Things are softening up for the bankers. Did we forget so soon?


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The Independent Online

It isn’t hard to identify the winners and the losers from the Competition & Markets Authority’s provisional findings into the current account and small-business banking markets. 

The reactions of various interested parties tell you all you need to know. How about the British Bankers’ Association? It says the CMA’s interim proposals “build on existing measures by high-street banks to deliver new innovative ways of banking” and hails the “pragmatic suggestions to increase awareness of (account) switching”.

But as for the British Chambers of Commerce? The CMA “pulled its punches”. Business will be “disappointed”.  That was also the adjective used by Andrew Tyrie, the chairman of the Treasury Committee, who thinks the consumer ought be made aware of how “free” in credit banking is a myth. 

Meanwhile the CMA tells everyone willing to listen that its interim report is absolutely, positively, not a cop out. 

The only thing these findings are not is surprising. They are perfectly in tune with everything else that has been going on in the regulation of banking since the General Election. Martin Wheatley, the tough as nails boss of the Financial Conduct Authority? Ousted. The “presumption of responsibility” that would have required bankers to prove they had taken reasonable steps to prevent wrongdoing? Dropped in favour of a nebulous “duty of responsibility”. 

Meanwhile, nearly every bank in Britain is applying for “transitional waivers” that they hope will allow them to get out of the requirement to ring-fence their retail banks from the wilder, and riskier, fields of investment and corporate banking. Despite the fact that the rules won’t come fully into force until 2019 and that they were trailed way back in 2011.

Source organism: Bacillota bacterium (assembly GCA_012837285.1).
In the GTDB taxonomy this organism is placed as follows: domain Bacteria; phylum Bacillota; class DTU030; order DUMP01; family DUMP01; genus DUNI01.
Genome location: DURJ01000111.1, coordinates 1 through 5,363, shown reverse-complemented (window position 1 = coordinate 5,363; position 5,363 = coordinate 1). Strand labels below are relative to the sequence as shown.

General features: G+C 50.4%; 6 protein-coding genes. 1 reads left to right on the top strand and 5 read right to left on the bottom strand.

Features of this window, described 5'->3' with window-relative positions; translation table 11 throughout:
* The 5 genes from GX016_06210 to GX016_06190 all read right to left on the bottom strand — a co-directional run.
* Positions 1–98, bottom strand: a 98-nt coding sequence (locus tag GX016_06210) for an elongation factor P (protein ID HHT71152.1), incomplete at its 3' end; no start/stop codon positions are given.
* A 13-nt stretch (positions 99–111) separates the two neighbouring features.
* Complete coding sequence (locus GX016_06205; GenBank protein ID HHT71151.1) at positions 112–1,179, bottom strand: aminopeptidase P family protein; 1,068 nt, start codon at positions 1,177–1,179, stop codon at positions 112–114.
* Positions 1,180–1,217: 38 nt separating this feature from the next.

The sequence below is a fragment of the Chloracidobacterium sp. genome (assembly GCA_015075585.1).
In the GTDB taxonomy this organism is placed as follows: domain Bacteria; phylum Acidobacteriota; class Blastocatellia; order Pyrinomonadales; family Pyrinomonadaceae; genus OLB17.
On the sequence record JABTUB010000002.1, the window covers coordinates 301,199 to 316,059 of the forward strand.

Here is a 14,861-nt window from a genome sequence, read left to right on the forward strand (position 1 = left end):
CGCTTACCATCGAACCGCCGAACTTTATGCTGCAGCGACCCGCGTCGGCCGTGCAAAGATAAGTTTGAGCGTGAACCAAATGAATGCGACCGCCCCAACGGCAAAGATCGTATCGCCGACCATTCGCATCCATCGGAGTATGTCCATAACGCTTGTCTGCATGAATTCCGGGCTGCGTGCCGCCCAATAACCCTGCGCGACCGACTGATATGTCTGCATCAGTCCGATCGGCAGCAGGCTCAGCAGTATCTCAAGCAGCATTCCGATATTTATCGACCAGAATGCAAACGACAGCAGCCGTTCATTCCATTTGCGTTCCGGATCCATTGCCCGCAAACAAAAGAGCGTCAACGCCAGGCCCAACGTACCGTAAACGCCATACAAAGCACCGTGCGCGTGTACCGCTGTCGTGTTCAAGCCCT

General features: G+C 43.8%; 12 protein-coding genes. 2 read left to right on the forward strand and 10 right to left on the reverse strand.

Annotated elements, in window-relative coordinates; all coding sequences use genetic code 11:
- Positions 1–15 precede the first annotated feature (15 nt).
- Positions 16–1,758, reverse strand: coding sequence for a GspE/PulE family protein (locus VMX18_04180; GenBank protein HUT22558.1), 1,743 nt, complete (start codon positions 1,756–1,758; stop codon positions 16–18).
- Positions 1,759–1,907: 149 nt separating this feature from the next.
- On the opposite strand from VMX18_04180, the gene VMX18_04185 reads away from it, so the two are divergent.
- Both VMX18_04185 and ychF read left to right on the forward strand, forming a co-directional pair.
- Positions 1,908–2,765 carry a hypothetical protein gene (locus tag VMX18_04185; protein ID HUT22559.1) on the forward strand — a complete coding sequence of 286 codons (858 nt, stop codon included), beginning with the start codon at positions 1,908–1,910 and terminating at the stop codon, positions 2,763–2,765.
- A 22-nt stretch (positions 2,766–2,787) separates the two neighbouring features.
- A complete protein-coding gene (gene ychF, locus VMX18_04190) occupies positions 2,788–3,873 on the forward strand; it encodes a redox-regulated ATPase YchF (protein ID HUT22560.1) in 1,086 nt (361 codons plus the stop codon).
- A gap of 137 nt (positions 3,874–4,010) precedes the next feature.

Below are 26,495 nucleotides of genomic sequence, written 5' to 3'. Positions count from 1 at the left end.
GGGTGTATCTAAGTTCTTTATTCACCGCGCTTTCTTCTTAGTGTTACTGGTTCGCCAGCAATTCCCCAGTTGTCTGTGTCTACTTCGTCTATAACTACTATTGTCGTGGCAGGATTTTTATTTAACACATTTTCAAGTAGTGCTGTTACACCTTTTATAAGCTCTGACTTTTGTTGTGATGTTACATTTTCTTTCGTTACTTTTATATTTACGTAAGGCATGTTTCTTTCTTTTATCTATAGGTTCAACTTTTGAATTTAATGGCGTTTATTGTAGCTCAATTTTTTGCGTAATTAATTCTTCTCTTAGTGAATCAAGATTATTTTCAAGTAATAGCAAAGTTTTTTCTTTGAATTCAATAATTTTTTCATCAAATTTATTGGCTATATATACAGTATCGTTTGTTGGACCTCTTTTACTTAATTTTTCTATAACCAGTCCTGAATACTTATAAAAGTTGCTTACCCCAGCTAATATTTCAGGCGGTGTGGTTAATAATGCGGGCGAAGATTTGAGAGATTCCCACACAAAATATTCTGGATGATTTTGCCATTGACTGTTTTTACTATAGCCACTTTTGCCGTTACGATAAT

What still does surprise (a bit) is how short our memories have become. We are just seven years past a banking-led financial tsunami that very nearly destroyed this country’s economy, and I don’t use that term lightly. Today’s political leaders shrug their shoulders as the steel industry melts down but their predecessors deployed billions of pounds of taxpayers’ money to bail out banking, amid fears that we would be back to stone age barter if they didn’t. 

“Never again” was the cry at the time, and small wonder. There were promises of new rules to make sure of it too. Ministers’ feet were held to the fire by a succession of ugly scandals, left stinking in the sunlight when the flood waters of crisis had subsided. 

These are with us still. Investigations are ongoing into precious-metal price-fixing. In the past few days, a French bank – Credit Agricole – paid nearly $800m to US authorities to settle a sanctions busting investigation. Some of the payments it tried to hide went through its London office. 

Still banks drag their feet on PPI. 

And yet this appalling behaviour now seems to generate merely a resigned shrug. Oh what, banks again? A similar process has been underway in the US, despite its mega-fines, with lobbyists watering down its Dodd-Frank reforms, highlighted by US Senator Elizabeth Warren. 

All the while the masters of the financial universe are getting more comfortable. We may have cause to regret that.